Thamanat denies making officer kowtow

Thamanat denies making officer kowtow

Deputy Agriculture and Cooperatives Minister Thamanat Prompow claims he is the victim, not the aggressor.
Deputy Agriculture and Cooperatives Minister Thamanat Prompow claims he is the victim, not the aggressor.

Deputy Agriculture and Cooperatives Minister Thamanat Prompow has denied he made a parliament police officer kowtow to him after an argument with a member of his entourage.

Capt Thamanat was responding to reports that the people who were with him had an argument with a parliament police officer on Monday when the House was in session to deliberate the national budget bill.

As Capt Thamanat and his team arrived, the policeman denied them entry, enforcing public health regulations that limit the number of people allowed to enter with a cabinet minister to one.

It was reported the deputy minister was upset and later called a director connected to parliament security to meet him. He reprimanded the director for not treating him and his team with dignity and instructed the policeman to kowtow to him as a way of repenting.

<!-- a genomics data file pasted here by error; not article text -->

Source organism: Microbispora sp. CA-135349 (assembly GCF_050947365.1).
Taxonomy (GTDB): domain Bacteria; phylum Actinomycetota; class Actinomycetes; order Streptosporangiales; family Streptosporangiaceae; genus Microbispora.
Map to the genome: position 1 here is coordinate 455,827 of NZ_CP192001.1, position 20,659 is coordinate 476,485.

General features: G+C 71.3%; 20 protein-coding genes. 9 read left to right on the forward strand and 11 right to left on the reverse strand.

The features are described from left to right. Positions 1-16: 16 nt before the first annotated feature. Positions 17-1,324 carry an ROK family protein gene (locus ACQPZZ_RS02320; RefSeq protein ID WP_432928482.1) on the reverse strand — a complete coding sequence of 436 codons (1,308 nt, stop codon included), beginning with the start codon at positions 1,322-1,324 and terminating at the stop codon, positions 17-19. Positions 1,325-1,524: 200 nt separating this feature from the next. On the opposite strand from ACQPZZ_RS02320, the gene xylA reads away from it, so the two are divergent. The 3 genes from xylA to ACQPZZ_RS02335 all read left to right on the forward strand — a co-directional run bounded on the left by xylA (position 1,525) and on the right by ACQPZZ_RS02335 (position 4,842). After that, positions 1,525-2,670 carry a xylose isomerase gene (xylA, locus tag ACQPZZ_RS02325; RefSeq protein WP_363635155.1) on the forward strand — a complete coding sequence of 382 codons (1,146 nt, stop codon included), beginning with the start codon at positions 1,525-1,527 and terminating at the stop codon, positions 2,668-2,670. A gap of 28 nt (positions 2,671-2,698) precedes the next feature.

Capt Thamanat said on Tuesday he had only two people with him when he arrived for the debate.

He admitted the policeman and his team had argued but said this only happened after the officer had spoken sternly to them.

He said he later met the officer concerned and the director of parliament security for clear-the-air talks which ended with his team and the policeman apologising to each other with a wai.

Capt Thamanat insisted the policeman did not kowtow to him, adding: "That would have been an overreaction."

He insisted if anyone had been on the receiving end, it was he and his team, saying that he was often aware of people watching him with distrusting eyes and assuming he was the aggressor whenever friction occurred.

A source in parliament said the policeman had asked to meet Capt Thamanat to offer his apology.

The deputy minister advised him to take a gentler tone when talking to people from now on.

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